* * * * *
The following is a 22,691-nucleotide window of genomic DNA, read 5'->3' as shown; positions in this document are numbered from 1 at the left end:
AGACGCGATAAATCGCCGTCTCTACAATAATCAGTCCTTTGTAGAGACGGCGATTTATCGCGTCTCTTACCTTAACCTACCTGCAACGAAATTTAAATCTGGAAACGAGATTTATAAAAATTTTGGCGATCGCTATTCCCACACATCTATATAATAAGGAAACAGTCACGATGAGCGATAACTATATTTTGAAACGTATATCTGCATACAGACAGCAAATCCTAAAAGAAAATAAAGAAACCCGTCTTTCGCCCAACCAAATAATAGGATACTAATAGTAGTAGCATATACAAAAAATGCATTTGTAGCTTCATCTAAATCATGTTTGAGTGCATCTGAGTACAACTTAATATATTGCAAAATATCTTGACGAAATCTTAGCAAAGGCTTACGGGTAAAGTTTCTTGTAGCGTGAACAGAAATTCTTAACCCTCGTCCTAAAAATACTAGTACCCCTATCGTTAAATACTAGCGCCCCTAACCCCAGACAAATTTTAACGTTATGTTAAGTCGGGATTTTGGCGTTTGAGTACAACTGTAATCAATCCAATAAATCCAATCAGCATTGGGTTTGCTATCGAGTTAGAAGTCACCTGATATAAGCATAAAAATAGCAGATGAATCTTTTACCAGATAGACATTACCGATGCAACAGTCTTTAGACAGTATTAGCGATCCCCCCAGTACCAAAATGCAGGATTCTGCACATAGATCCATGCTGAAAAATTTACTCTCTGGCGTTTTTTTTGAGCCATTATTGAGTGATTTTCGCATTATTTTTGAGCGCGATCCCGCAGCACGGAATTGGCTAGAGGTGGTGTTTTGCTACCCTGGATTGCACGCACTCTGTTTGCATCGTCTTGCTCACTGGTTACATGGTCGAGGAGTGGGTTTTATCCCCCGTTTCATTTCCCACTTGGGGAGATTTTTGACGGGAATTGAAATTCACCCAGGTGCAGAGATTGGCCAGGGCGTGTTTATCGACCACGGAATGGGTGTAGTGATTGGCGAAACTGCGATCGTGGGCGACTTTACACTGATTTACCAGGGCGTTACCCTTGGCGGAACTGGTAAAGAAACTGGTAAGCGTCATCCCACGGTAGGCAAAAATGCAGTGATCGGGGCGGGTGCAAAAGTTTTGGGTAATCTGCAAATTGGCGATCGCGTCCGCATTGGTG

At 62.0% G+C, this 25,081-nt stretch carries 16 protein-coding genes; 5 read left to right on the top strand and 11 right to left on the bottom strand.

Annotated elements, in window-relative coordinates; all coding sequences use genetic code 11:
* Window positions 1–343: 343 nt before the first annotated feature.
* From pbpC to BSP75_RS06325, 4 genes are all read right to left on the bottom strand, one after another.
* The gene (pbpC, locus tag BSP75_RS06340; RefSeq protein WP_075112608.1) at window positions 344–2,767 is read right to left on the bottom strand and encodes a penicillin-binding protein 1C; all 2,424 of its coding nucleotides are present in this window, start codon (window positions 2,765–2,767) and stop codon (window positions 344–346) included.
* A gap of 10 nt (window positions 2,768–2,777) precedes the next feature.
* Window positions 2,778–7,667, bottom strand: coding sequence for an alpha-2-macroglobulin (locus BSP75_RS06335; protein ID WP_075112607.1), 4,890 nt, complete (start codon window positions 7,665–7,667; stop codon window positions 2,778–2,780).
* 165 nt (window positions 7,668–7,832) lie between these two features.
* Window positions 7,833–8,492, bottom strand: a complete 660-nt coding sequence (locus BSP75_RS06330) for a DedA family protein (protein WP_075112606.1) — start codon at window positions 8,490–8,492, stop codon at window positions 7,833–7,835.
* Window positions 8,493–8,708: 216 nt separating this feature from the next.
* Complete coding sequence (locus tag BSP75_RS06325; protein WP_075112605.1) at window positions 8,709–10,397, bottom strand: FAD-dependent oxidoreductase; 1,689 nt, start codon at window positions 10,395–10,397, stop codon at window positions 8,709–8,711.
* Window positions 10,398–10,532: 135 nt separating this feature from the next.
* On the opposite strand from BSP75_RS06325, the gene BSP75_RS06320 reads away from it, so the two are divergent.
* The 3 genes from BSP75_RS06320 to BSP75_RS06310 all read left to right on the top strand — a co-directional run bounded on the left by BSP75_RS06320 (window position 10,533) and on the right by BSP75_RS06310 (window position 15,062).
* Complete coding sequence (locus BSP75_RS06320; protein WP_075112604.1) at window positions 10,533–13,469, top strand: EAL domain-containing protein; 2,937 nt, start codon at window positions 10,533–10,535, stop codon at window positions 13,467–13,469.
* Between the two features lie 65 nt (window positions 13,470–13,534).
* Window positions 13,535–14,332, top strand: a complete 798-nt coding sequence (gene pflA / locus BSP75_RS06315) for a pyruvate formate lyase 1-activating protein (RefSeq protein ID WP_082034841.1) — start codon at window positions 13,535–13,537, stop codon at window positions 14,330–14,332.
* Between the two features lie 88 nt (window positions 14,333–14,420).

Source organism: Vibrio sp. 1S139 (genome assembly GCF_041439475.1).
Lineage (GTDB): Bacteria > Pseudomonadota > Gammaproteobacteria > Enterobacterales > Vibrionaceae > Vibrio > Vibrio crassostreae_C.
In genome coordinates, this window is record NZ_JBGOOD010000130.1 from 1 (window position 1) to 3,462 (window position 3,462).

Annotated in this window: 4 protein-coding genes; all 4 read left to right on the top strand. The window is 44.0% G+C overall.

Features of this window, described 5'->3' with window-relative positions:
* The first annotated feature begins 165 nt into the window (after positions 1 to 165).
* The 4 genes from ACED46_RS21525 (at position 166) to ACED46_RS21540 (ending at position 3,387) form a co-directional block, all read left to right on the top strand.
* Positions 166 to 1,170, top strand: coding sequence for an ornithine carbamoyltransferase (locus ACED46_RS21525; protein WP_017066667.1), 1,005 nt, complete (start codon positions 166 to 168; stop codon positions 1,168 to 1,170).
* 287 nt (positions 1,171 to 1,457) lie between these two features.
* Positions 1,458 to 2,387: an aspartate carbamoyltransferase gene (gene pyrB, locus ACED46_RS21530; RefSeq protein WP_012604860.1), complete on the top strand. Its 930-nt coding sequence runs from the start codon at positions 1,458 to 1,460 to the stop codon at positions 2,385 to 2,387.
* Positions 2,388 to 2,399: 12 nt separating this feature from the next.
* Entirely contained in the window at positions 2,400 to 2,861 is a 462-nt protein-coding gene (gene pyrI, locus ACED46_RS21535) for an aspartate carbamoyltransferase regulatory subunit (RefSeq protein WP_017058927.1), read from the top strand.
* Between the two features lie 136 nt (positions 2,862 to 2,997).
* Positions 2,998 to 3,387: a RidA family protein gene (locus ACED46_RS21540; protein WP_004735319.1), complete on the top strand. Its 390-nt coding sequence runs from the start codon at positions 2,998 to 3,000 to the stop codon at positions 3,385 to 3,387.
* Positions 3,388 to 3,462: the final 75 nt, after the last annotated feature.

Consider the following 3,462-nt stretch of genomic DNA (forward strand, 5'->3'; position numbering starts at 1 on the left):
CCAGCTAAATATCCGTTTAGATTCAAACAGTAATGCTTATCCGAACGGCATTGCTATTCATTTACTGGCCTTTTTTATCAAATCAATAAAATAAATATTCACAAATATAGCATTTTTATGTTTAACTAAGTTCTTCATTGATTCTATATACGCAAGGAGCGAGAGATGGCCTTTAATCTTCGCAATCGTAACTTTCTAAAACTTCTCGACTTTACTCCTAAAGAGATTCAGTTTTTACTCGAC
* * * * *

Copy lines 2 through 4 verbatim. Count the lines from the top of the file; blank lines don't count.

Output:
AGACGCGATAAATCGCCGTCTCTACAATAATCAGTCCTTTGTAGAGACGGCGATTTATCGCGTCTCTTACCTTAACCTACCTGCAACGAAATTTAAATCTGGAAACGAGATTTATAAAAATTTTGGCGATCGCTATTCCCACACATCTATATAATAAGGAAACAGTCACGATGAGCGATAACTATATTTTGAAACGTATATCTGCATACAGACAGCAAATCCTAAAAGAAAATAAAGAAACCCGTCTTTCGCCCAACCAAATAATAGGATACTAATAGTAGTAGCATATACAAAAAATGCATTTGTAGCTTCATCTAAATCATGTTTGAGTGCATCTGAGTACAACTTAATATATTGCAAAATATCTTGACGAAATCTTAGCAAAGGCTTACGGGTAAAGTTTCTTGTAGCGTGAACAGAAATTCTTAACCCTCGTCCTAAAAATACTAGTACCCCTATCGTTAAATACTAGCGCCCCTAACCCCAGACAAATTTTAACGTTATGTTAAGTCGGGATTTTGGCGTTTGAGTACAACTGTAATCAATCCAATAAATCCAATCAGCATTGGGTTTGCTATCGAGTTAGAAGTCACCTGATATAAGCATAAAAATAGCAGATGAATCTTTTACCAGATAGACATTACCGATGCAACAGTCTTTAGACAGTATTAGCGATCCCCCCAGTACCAAAATGCAGGATTCTGCACATAGATCCATGCTGAAAAATTTACTCTCTGGCGTTTTTTTTGAGCCATTATTGAGTGATTTTCGCATTATTTTTGAGCGCGATCCCGCAGCACGGAATTGGCTAGAGGTGGTGTTTTGCTACCCTGGATTGCACGCACTCTGTTTGCATCGTCTTGCTCACTGGTTACATGGTCGAGGAGTGGGTTTTATCCCCCGTTTCATTTCCCACTTGGGGAGATTTTTGACGGGAATTGAAATTCACCCAGGTGCAGAGATTGGCCAGGGCGTGTTTATCGACCACGGAATGGGTGTAGTGATTGGCGAAACTGCGATCGTGGGCGACTTTACACTGATTTACCAGGGCGTTACCCTTGGCGGAACTGGTAAAGAAACTGGTAAGCGTCATCCCACGGTAGGCAAAAATGCAGTGATCGGGGCGGGTGCAAAAGTTTTGGGTAATCTGCAAATTGGCGATCGCGTCCGCATTGGTG

At 62.0% G+C, this 25,081-nt stretch carries 16 protein-coding genes; 5 read left to right on the top strand and 11 right to left on the bottom strand.

Annotated elements, in window-relative coordinates; all coding sequences use genetic code 11: